Keir Starmer accused the prime minister of failing to give the public “clear directions” on the way through the coronavirus crisis on Monday, as the government struggled to answer a barrage of questions about its new advice to “stay alert”.
Boris Johnson was challenged by the Labour leader, MPs and members of the public over ambiguities and contradictions in the government’s new guidelines.
Starmer has been broadly supportive of the government’s approach to dealing with the crisis – but he has stepped up his criticism in recent days, amid what Labour regards as mixed messages about the next steps.
“What we needed from the prime minister last night was clarity and reassurance,” he said. “The prime minister said he was setting out a roadmap, but if we’re to complete the journey safely a roadmap needs clear directions.”
Johnson delivered his broadcast to the nation on Sunday night, urging the public to “stay alert” – but full details of the planned changes were not published until Monday afternoon.
After a day of confusion over exactly what the message meant, with ministers and MPs giving apparently contradictory answers on the airwaves when defending the policy, the prime minister conceded that the message had become more complex than the “stay home, save lives” slogan of the past six weeks.
He said that the government was now relying on people to use their commonsense and doubled down on the “stay alert” message by saying it was similar to one being used by the French president, Emmanuel Macron: “Sauvez des vies, restez prudents” (save lives, be careful).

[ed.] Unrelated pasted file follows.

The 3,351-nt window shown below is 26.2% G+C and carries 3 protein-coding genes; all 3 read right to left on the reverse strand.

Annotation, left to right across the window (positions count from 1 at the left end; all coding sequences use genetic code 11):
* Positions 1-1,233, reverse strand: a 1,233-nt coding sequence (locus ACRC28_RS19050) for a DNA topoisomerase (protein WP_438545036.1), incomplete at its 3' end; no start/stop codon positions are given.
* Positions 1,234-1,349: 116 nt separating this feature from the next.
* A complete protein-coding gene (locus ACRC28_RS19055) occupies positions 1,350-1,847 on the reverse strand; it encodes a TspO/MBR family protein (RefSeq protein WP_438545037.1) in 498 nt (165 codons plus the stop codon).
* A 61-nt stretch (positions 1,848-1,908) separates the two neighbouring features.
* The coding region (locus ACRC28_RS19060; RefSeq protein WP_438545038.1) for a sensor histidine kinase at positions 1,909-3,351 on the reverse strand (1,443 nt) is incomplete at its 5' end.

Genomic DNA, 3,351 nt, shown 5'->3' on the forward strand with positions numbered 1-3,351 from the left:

Pooja, one of the members of the public who were given the chance to put questions to the prime minister at Monday’s press conference, asked him why he had “been so vague” about who should be going back to work.
Another, a primary school teacher called Kate, asked why she could mix with the children she is teaching but not with members of her family.
Dominic Raab had earlier suggested it would now be acceptable for someone to meet both their parents, in a park. But Johnson contradicted that, saying: “You have to do it one-on-one, outdoors”.
Starmer said the most important question the government had failed to answer clearly was: “When we could see our loved ones again?”
And in the House of Commons, he said: “There’s not consensus either on messaging now or on policy between the UK government and those in Wales, Scotland and Northern Ireland, not something I know he [Johnson] wanted to see but now we’re in that position, [which] raises serious concerns, with a real danger of divergence.
“What the country needs at this time is clarity and reassurance and at the moment both are in pretty short supply.”
Former Tory cabinet minister David Davis, who has criticised the lockdown, said that in lifting it, “the government should be thinking just as much about families as about economics”.
In other developments on Monday:
• The government announced it would advise the public to wear face-coverings, in places where they cannot distance themselves from others.
• Johnson said lockdown could be swiftly reimposed in a particular local area if a new outbreak is detected – a process he compared to “whack-a-mole”.